Model 3 (2020, n = 171)206.8679.929.905.097.070
Model 4 (Configural)396.86158.952.936.084.052
Model 5 (Metricb)417.33170.950.938.083.055
Model 6 (Scalarc)421.91178.951.942.080.056
Model 7 (Residuald)441.38189.949.943.079.056
Model 8 Latente451.07202.949.947.076.064

[i] Note. a modified by adding cross-loadings of Globalization on war and Political Power on economic crises; b relaxed loadings of Globalization on war, Threats on epidemics, and Political Power on people and economic crises; c relaxed intercepts of epidemics, natural disasters, and economic crises; d relaxed residuals of epidemics, terrorism, friends, and personal control; e constrained latent variances, means, and covariances and relaxed covariance between Personal Control and Globalization.

Simultaneously, Model 1 was not metric-invariant, Δχ2(16) = 41.23, p = .001, scalar-invariant, Δχ2(11) = 236.05, p < .001, and residual-invariant, Δχ2(15) = 142.56, p < .001, regarding the year of the study. The following Model 2 and 3 addressed the subsample of 2019 and 2020, respectively. Model 2 demonstrated a better fit to data than Model 3. However, there was no extreme loss of fit in Model 3.

Model 4 involved a multigroup perspective on the confirmatory factor analysis. It presented the baseline for establishing partial invariance of the model in 2019 and 2020. Based on revealed metric non-invariance, the most different factorial loadings of Model 4 were relaxed in Model 5, and the model achieved partial metric invariance, Δχ2(12) = 20.48, p = .059, adjusted RMSEA = .099 (less than .120 as the cut-off for .08).

Scalar non-invariance remained significant after this improvement, Δχ2(11) = 183.21, p = .001. To achieve partial invariance, Model 6 relaxed the most pronounced differences in intercepts of the unconstrained Model 4. As a result, the model achieved partial scalar invariance, Δχ2(8) = 4.57, p = .802, adjusted RMSEA = .051 (less than .081 as the cut-off for .01).

Although Model 6 demonstrated strong partial invariance, its strict invariance – residual invariance – remained not achieved, Δχ2(15) = 90.66, p < .001. In Model 7, relaxing variances resulted in strict residual invariance of the model, Δχ2(15) = 19.47, p = .053, adjusted RMSEA = .103 (less than .122 as the cut-off for .08).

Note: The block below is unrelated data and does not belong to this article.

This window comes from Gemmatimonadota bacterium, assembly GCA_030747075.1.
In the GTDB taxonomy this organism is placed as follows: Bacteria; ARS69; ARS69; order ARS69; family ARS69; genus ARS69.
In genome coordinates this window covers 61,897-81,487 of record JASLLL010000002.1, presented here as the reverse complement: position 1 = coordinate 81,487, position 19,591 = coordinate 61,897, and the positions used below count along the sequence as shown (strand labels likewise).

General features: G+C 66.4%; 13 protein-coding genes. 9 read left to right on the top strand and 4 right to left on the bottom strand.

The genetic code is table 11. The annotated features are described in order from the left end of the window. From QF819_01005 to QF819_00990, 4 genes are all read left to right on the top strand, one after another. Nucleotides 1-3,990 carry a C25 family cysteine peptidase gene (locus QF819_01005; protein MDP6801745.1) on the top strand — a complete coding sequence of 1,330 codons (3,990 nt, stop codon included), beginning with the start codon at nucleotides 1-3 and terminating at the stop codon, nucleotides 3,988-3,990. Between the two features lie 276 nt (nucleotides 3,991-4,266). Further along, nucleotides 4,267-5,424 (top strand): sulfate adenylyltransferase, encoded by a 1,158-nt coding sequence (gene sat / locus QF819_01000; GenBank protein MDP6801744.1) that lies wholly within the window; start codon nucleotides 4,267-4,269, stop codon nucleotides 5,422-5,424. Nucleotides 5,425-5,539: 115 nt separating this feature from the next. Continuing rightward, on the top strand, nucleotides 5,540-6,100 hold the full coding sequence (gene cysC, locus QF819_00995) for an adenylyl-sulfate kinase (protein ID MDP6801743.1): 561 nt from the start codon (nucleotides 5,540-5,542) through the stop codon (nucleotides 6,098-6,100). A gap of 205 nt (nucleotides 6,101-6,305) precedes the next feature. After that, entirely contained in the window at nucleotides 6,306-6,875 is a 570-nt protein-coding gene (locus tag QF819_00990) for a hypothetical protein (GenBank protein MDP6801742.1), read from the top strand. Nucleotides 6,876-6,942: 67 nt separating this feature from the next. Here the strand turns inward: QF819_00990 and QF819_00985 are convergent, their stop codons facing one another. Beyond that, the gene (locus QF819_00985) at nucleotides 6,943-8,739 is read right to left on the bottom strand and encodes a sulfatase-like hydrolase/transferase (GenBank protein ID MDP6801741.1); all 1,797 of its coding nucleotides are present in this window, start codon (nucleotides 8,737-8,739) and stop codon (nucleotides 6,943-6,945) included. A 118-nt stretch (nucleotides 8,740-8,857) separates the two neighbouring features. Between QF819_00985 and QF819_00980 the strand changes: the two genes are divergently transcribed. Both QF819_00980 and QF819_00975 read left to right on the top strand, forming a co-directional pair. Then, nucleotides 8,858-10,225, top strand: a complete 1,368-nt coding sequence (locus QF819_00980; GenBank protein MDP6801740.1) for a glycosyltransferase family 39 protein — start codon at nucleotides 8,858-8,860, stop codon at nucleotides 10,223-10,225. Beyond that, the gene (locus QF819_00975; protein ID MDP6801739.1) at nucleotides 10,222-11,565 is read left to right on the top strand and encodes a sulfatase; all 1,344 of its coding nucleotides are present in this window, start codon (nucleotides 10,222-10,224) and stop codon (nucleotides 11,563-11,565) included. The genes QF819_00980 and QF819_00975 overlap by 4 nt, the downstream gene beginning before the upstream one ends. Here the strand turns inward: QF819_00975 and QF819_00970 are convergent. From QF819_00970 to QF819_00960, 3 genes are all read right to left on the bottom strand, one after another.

Model 8 constrained latent variances, means, and covariances. Constraining latent variances did not change the model fit, Δχ2(4) = 2.02, p = .732, ΔCFI = .000, ΔRMSEA = –.001. Constraining latent means also resulted in saving the model fit, Δχ2(4) = 2.03, p = .739, ΔCFI = .000, ΔRMSEA = –.001. In turn, constrained covariances caused a marginal shift in model fit, Δχ2(6) = 12.49, p = .052, ΔCFI = .000, ΔRMSEA = .000, and one covariance was relaxed. It improved indicators of invariance, Δχ2(5) = 5.64, p = .343, ΔCFI = .000, ΔRMSEA = –.001. Model 8 also demonstrated an acceptable level of deviance from the less restricted Model 4, Δχ2(44) = 54.21, p = .139, ΔCFI = –.002, ΔRMSEA = –.008, and constituted the final partially invariant model regarding the year of the study (Figure 2).

Figure 2

Non-standardized estimates of factor loadings, intercepts (triangles), and variances for the partially invariant model of perceived impacts on Latvia. Dashed lines present added cross-loadings. Non-invariant parameters are in bold for 2019/2020. Covariance is not significant in 2020
Table 3

Comparison of parameters associated with noninvariance regarding the year

Factor loadings
  Globalization on war and3.34.068
military conflicts
  Threats on epidemics11.32.001
  Political Power on the8.70.003
people of Latvia
  Political Power on global2.17.141
economic crises
  Epidemics211.82< .001
  Natural disasters16.72< .001
  Global economic crises18.07< .001
  Epidemics24.48< .001
  Terrorism10.97< .001
  Friends11.74< .001
  Personal control (Me)5.88.015
Latent covariances
  Personal control –6.85.009

[i] Note. Model fit was estimated by the maximum likelihood method, and the chi-square difference test was performed at df = 1.

Within Model 8, we assessed the significance of differences of each non-invariant parameter by constraining or relaxing it in two nested multigroup models and comparing model fit (Table 3). Most parameters significantly differed under two conditions. The difference between models in factorial loading of Globalization on war and military conflicts was marginally significant, while factorial loading of Political Power on the global economic crisis did not associate with significant differences. However, constraining any of these loadings led to the loss of partial metric invariance of Model 8.


The results demonstrated that the latent factors of perceived impacts on Latvia before and during the COVID-19 emergency were relatively stable. As expected, the assessment of partial invariance revealed a significant shift in the perceived impacts of epidemics. Under the condition of COVID-19, the impact of epidemics was perceived at a higher level (non-invariant intercept). Simultaneously, it was relatively less associated with other global threats (non-invariant factor loading) than before the pandemic, and demonstrated a broader variability of opinions regarding epidemics (non-invariant residuals) under COVID-19 emergency pressure. These findings confirm relative sensitivity of people in Latvia to topical threats, as was also observed during the economic and political tension (Chzhen, 2016; Kolesovs & Kashirsky, 2014; Ministry of Defense & SKDS, 2015; Ruza et al., 2016).